According to one recipient, recruiting calls and e-mails often end abruptly once employers realise that she is not Singaporean, even when such a requirement is not listed on the job description. She admits that her own government is under a similar pressure to protect local workers. Nevertheless, she hopes for special consideration to be extended to TGS recipients here in Singapore.

A local Yale-NUS College alumnus helping his international classmates notes that contrary to popular belief, international students may face greater difficulty finding a job in fields outside of the lucrative sectors such as finance and consulting. Most firms will not pay $3,900 a month for a fresh graduate. It will be tougher with the new requirement at $4,500. Another TGS recipient feels that this could negatively affect Singaporean job-seekers by increasing competition for jobs in these lucrative industries.

Even TGS recipients already employed might be affected. The recent increase in salary criteria will apply to future EP renewals, which means those on two-year EPs may find difficulty renewing their right to work in Singapore for their third and final year. “Although I think for TGS holders, there will be special consideration as there is an obligation, I think after that it will be harder [to renew my EP],” says a TGS recipient who recently graduated from NUS.

Anecdotally, there has been some flexibility regarding EP requirements for TGS recipients. However, not many employers will perform the bureaucratic somersaults necessary for a fresh hire. Some believe that TGS recipients lack bargaining power because of their lack of experience. “The fact of the matter is that we are expendable [to firms],” one says.

Meanwhile, many are already feeling the financial strain. Some students have resorted to taking out a bank loan to buy out their TGS in order to have more flexibility to find work elsewhere, says a recipient.

The alumnus from NUS advises TGS recipients to manage their expectations, and take lower-paid SP roles instead, should they not be able to obtain an EP position. Unfortunately, that is another problem, as they will be competing with TGS recipients graduating from local polytechnics.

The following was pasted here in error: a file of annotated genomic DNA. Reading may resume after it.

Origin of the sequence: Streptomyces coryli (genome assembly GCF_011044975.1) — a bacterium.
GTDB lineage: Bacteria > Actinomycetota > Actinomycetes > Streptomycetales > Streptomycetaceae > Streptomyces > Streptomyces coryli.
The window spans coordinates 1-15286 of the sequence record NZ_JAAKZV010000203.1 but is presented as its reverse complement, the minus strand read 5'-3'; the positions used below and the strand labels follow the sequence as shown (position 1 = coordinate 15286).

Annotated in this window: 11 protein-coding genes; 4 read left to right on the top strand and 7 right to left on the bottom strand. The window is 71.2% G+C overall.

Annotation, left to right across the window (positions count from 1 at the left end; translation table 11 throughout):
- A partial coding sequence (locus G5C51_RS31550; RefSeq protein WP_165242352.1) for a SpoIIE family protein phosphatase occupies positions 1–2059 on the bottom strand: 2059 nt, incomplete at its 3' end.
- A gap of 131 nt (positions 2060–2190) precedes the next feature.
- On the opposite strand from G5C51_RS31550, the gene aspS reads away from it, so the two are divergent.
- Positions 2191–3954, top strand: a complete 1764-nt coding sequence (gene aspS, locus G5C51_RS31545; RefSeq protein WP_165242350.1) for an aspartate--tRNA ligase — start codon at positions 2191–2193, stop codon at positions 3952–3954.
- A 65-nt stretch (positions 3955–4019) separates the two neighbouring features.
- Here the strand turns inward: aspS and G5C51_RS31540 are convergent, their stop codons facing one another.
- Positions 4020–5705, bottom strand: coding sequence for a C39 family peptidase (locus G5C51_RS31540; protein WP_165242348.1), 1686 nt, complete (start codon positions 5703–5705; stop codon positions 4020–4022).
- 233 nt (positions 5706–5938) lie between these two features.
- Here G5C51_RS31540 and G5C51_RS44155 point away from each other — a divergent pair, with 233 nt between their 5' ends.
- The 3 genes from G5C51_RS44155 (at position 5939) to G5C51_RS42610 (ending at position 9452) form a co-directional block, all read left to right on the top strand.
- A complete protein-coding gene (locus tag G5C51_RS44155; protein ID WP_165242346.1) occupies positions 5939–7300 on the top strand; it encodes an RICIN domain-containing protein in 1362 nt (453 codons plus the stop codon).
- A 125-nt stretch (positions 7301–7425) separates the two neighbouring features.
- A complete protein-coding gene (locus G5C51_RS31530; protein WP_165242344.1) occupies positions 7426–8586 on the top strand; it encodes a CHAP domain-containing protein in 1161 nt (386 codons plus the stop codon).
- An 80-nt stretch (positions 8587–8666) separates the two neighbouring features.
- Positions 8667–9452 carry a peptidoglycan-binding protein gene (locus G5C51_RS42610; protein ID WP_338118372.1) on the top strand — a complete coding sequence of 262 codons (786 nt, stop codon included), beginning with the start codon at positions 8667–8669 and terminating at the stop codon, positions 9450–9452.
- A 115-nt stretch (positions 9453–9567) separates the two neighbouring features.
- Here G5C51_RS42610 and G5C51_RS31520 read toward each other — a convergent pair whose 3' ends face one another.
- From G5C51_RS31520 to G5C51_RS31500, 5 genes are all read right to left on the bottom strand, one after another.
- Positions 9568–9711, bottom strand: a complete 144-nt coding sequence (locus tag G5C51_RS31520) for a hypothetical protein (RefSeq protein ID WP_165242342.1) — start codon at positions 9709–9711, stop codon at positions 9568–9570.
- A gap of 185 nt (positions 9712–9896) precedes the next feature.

Hope is at hand
Affected TGS recipients are making themselves heard. Several Yale-NUS college students have started a petition to share their experiences with the college management. Local students at the college have even written to their MPs on the matter, with at least seven elected legislators having replied to these pleas at press time.

Spokespersons from the local universities point to the range of help such as career portals and personalised career coaching that could include lessons on interviewing and networking, or even personality assessment tools such as MBTI. Singapore Management University, for one, requires students to attend the Finishing Touch programme and mandatory internships to develop the necessary skills.

“We understand that the current economy has been a source of anxiety amidst a challenging time for many, and we remain wholly committed to supporting our students through this,” says a spokesperson from Yale-NUS College, which is compiling a set of new resources for its students — half of whom are from outside Singapore.

MOE is aware of the difficulties TGS recipients face. “We work with the institutes of higher learning (IHLs) and other public agencies to help facilitate their application for the necessary work pass arrangements while keeping to the Fair Consideration Framework. MOE is actively monitoring the situation,” an MOE spokesperson tells The Edge Singapore. “TGS bond recipients who require assistance if they have issues fulfilling their bond requirements should reach out to their IHLs for support.”